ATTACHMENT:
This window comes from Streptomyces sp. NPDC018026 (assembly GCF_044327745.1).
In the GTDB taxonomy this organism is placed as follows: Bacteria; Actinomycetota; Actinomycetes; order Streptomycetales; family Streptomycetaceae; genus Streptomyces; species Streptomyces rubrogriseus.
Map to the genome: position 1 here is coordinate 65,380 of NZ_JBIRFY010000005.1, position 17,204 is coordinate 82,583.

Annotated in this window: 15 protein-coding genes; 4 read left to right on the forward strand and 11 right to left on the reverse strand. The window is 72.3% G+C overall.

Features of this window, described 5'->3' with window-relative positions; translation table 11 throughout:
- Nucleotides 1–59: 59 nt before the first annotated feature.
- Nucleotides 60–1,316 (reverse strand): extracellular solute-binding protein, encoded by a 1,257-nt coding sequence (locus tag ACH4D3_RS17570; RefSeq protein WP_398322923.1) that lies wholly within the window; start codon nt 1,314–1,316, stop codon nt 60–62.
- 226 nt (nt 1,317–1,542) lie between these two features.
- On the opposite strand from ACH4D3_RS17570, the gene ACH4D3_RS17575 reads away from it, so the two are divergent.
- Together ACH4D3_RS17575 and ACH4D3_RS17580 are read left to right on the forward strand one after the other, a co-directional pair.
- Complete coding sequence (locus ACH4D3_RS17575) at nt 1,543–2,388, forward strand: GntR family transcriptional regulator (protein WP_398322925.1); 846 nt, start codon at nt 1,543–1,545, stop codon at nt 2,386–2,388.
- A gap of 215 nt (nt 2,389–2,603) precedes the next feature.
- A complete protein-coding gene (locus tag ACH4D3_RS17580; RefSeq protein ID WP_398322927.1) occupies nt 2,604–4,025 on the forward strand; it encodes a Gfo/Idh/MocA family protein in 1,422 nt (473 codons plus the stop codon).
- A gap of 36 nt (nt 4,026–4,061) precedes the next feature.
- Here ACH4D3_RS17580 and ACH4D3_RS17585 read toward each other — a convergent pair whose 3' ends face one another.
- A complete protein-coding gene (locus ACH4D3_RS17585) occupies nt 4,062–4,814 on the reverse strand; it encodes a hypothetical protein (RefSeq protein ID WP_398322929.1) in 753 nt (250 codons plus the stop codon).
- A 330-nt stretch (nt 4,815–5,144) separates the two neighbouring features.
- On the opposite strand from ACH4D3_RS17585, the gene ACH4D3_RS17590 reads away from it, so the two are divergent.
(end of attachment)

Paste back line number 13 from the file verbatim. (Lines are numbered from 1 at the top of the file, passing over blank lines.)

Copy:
- A complete protein-coding gene (locus tag ACH4D3_RS17580; RefSeq protein ID WP_398322927.1) occupies nt 2,604–4,025 on the forward strand; it encodes a Gfo/Idh/MocA family protein in 1,422 nt (473 codons plus the stop codon).